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Article 10 – 2011

people posing and smiling with shotguns

Question: I have a Miroku Trap gun which has a set of barrels with adjustable screw in chokes for each barrel. Lately I have been experimenting, but as yet have not decided on the perfect combination. I am mainly shooting Trap (DTL) and I was wondering what I should use, especially in the top barrel for the second shot? Can you also tell me what you use?

Bill Lowden, Newcastle NSW


Answer: Bill any choke is fine for the second shot in all forms of trapshooting as long as that choke is marked “full”. There simply is no debate. Even somebody that shoots relatively fast is going to be firing their second shot at thirty to thirty two metres away and this starts to fall in the perfect zone for a full choke. Now we have that barrel sorted let’s talk about your bottom barrel or first shot. Do you have another choke marked “full’? If not then try an improved modified or three quarter choke. This will be ideal for shots taken up to thirty metres. From the 15 metre line in Trap this three quarter and full combination is by far the most popular set of trap chokes in the world. There are of course always going to be exceptions to the rule, but they are rare.

I don’t shoot a great deal of DTL these days, but I prefer the above combination off 15 metres and I tighten my barrel to full and extra full (forty two thousandths of an inch) when I shoot handicap from the 25 metre mark. The only time I lighten my choke in the bottom barrel is for Double Rise shooting where you can shoot the first target much faster because you know its direction. For this I use a modified or half choke.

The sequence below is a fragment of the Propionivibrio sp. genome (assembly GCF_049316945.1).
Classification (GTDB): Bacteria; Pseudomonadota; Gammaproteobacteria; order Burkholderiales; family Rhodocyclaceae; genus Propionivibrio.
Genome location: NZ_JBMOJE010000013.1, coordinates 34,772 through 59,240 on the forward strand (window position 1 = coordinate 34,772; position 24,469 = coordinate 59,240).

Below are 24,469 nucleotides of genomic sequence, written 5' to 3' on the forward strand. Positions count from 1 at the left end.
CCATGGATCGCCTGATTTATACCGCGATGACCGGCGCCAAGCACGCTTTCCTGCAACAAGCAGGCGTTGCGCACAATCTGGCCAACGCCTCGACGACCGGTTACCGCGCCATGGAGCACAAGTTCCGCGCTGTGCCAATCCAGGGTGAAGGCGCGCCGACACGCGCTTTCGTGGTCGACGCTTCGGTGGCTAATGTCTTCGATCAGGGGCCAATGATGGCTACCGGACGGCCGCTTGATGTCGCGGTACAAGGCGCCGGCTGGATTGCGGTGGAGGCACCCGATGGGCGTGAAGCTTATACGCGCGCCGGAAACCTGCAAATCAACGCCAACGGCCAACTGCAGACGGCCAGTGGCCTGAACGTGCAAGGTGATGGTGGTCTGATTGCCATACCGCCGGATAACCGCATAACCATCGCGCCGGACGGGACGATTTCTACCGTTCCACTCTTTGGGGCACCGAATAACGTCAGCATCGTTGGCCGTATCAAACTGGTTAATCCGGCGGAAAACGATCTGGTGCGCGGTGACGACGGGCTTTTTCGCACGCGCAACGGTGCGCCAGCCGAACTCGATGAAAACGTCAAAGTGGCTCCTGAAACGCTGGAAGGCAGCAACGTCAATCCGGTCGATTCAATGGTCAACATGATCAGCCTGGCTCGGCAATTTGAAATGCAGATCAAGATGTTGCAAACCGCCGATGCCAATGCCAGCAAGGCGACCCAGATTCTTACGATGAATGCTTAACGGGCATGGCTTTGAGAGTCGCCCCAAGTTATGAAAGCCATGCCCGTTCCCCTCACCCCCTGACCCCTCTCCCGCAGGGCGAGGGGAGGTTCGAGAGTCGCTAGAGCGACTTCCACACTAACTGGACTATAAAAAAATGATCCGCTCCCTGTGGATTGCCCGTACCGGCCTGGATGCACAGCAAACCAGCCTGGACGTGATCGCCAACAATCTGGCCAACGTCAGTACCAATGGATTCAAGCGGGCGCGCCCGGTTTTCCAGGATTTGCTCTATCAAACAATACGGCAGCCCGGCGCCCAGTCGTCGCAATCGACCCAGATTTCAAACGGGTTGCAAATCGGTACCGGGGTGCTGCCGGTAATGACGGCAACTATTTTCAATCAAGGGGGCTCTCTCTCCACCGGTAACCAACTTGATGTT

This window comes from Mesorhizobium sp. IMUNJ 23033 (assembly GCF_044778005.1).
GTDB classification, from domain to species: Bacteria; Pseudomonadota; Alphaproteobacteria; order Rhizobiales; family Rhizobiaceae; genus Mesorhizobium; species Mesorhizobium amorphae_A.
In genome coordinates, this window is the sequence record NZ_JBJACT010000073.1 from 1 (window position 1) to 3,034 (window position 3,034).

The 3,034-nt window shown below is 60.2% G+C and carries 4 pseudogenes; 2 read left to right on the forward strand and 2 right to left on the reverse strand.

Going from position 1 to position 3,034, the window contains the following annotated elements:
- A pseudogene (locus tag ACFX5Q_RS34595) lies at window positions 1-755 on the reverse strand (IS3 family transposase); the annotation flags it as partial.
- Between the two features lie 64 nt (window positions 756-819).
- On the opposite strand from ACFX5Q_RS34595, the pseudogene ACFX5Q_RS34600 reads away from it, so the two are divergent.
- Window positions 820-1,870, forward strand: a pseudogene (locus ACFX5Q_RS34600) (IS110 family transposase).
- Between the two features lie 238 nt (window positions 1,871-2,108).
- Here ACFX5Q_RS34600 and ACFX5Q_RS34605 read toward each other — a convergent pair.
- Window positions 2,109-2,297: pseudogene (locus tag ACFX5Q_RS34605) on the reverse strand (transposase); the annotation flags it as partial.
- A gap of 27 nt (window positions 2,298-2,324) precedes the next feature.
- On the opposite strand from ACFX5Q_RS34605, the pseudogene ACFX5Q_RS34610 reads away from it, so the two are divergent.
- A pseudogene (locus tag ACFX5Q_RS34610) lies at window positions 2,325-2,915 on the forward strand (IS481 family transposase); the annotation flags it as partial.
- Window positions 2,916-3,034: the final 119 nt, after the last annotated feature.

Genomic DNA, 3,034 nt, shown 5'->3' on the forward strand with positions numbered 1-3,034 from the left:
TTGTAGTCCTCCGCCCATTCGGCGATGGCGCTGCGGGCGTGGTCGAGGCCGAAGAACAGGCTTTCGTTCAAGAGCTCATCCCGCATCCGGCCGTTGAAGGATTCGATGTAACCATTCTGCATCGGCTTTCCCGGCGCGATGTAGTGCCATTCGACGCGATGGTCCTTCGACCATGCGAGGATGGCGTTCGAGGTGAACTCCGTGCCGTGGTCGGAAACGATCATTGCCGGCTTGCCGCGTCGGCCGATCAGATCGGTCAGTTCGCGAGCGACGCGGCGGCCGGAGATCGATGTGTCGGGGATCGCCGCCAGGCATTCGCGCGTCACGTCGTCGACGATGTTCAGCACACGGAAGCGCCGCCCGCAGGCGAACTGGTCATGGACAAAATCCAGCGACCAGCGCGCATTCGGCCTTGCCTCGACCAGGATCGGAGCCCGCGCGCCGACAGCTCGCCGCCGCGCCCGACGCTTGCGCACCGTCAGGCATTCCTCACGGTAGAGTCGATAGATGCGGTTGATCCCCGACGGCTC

Question: I am a little confused about the terms relating to cast. I am a right handed shooter and I was told by several experienced shooters that I need some more cast added to the stock as I am looking significantly down the left hand side of the barrel. Can you advice me on this?

Ken Redman, Mossvale NSW


Answer: Lack of cast in your stock may be one of several reasons why you are not looking down the centre of the barrel of your shotgun Ken. It is hard to make a definitive judgment without actually seeing you mount the gun to your shoulder. I will make the assumption that your technique is correct and are not significantly canting the gun to the right which can cause your eye to be off line down the left hand side of the barrel also. Canting simply means the barrels are not perfectly horizontal and are slightly tilted after the gun has been mounted to your shoulder.

For right hand shooters cast “off” is the term used which means the shotgun’s stock is angled from the mechanism of the gun towards the right shoulder. Cast “on” is the term used when the stock is twisted towards the left, obviously for a left hand shooter. Most averagely built people have a small amount of cast at the front of their stocks comb, about double at the rear of the comb or heel and about double again at the toe or bottom of the stock. The dimensions of 3mm cast off at the front, 6mm at the heel and 12mm at the toe are not uncommon, but are certainly not the same for everybody due to different body shapes. It sounds like adding a couple of millimeters of cast “off” will help push your eye alignment closer to the centre of the barrel.

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